Crowned the “reigning queen of colour” by Architectural Digest, India Mahdavi is an interiors maestro with an eye trained to contemporary society’s sweet tooth. Having lived a well-travelled youth, her projects combine the cartoon colours and strawberry milk of her stateside childhood – what she refers to as a kind of “Pop Orientalism” that stems “almost sub-consciously” from her Iranian and Egyptian heritage. Though she pools inspiration from the cities she’s inhabited and the films she’s delved into (Mahdavi had hoped to be a filmmaker and upon leaving high school spent a year watching three films a day at her local ciné in Paris), it is instead her perpetual foreignness to which she owes her success. Always being the new person primed Mahdavi with a sense of adaptability that allows her to read people and places, rapidly. In our digitized world, Mahdavi explains, “we need tenderness”, which is why our Instagram feeds are filled with her invitingly plump, velvet-lined nooks from The Gallery at Sketch to the new REDValentino store on Sloane Street. As she launches her latest venture, Ladurée Quai des Bergues in Geneva, Mahdavi tells AnOther all about her attraction to the plush, piled fabric that’s filled the catwalks for several seasons, while outlining each of our favourite spots.
Having seen her masterly confection at Sketch, Ladurée came to Mahdavi wanting to move their ubiquitous Versailles-worthy style forward. Cue Geneva’s new “garden of delights”, which opened last week. For the Four Seasons location, the designer swapped Ladurée’s trademark pistachio for a deep, grassy green and substituted the tea room's typical gilt edging with gold macaron-studded satin walls. Velvet banquettes in violet and moss frame the rooms, their silhouettes seeming part landscape, part lips. “Velvet gives you the widest range of deepest colours,” Mahdavi says of her signature surface. “So if you want to have a deep purple, it’s pretty difficult to find a cotton. If you have a cotton, it’s flat: there’s no depth to it, there’s no reflection. Velvet is going to look rich; it’s going to feel rich. A lot of my furniture is what I call sensual. It has texture. It’s supposed to make you feel good; to feel happy! And I think that today, we spend half of our lives in front of a screen, so anything that engages your senses is interesting.”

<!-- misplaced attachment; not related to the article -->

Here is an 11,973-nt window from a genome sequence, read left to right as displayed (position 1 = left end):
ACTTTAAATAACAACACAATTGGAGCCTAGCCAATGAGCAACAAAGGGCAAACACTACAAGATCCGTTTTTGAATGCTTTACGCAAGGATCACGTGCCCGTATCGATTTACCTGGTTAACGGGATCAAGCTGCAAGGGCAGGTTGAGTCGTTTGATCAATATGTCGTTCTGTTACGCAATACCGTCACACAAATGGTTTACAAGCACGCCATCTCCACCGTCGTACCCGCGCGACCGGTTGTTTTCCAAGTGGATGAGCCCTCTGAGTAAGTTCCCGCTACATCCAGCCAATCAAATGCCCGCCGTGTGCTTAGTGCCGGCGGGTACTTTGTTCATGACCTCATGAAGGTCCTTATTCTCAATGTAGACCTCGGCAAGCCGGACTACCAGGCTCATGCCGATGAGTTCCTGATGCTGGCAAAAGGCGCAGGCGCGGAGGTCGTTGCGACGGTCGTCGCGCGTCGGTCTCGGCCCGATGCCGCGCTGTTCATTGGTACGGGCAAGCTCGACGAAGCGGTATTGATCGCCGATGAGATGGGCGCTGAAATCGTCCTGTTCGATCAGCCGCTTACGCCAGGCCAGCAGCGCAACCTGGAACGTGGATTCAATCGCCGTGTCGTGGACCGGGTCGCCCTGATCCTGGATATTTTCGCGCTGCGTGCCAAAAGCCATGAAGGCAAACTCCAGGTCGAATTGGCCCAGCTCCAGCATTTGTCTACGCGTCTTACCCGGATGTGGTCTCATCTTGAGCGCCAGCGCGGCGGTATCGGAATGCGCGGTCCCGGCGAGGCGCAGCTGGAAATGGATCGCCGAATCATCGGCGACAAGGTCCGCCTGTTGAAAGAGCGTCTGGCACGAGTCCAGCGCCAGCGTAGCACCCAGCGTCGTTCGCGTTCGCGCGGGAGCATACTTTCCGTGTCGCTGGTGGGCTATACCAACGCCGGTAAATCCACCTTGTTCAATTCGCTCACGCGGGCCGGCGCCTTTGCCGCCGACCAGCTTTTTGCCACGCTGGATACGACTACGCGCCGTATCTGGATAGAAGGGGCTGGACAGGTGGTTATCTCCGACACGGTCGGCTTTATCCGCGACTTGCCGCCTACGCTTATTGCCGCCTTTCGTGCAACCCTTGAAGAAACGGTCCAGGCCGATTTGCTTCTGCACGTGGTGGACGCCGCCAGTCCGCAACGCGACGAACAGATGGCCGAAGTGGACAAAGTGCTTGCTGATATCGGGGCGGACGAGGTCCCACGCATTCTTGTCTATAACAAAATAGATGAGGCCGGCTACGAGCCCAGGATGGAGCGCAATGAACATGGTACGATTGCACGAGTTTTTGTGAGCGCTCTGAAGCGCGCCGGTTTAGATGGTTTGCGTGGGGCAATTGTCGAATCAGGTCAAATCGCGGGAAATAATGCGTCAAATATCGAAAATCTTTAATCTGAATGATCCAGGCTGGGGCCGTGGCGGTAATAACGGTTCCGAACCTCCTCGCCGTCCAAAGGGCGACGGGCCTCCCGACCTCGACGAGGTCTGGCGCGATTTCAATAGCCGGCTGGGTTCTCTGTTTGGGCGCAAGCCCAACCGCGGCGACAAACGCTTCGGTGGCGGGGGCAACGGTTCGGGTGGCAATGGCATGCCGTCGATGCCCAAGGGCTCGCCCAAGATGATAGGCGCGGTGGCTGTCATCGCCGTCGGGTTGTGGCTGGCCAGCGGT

The Charlotte chair – a beautifully scalloped cocoon of a seat – was invented especially for Sketch. The chair gets both shape and name from the French sponge finger dessert and serves to lend the ultra pink space its gourmand glamour. “There’s something very sweet about it,” explains Mahdavi; “you already feel like eating a cake when you go into Sketch.”
When asked to design the room for the black and white David Shrigley art-filled space, Mahdavi told Sketch’s owner, Mourad Mazouz that the room should be all pink. “He said, ‘I don’t like pink but go ahead and do what you think is good’,” she explains. “So we built on the idea of what a brasserie is; I wanted this to be a super feminine brasserie.” Naturally, pink velvet flows through the room, “because I also wanted to have that 40s feel. I wanted it to feel like a movie, like the big ballroom in The Shining. The night of the opening, everybody came and everyone looked so beautiful. Everyone looked a little pink, like they had a three-day suntan. Everyone was glowing, as the lights came up from the table. Everyone looked so glamorous.”
REDValentino, Sloane Street, LondonCourtesy of REDValentino
REDValentino store, Sloane Street, London
At the time of commissioning, Valentino’s Pierpaolo Piccioli and Maria Grazia Chiuri (this was before the latter departed the label to take the helm at Dior) presented India Mahdavi with a description of their REDValentino girl: “she’s young, she might be an aristocrat, but she might be rebellious” Mahdavi says. “You see, these girls, they all want to dream. Sometimes they want a sweet dream and sometimes they want a rough dream.” The result is a debutante’s parlour room of dreams. The store’s soft and saccharine silhouettes are offset by harder lines: sharp-edged moon-like mirrors, plump building blocks of cushions, brushed brass details and solid walls of velvet-coated ceramic tiles. Wherever you go in the store, “whatever you touch, it’s velvet, it’s soft. It’s like having a friend around you. Like a pet, you can touch it, it’s warm – we need warmth, we need softness. We need tenderness and it’s a tender fabric. It’s sincere to things that I think are important today.”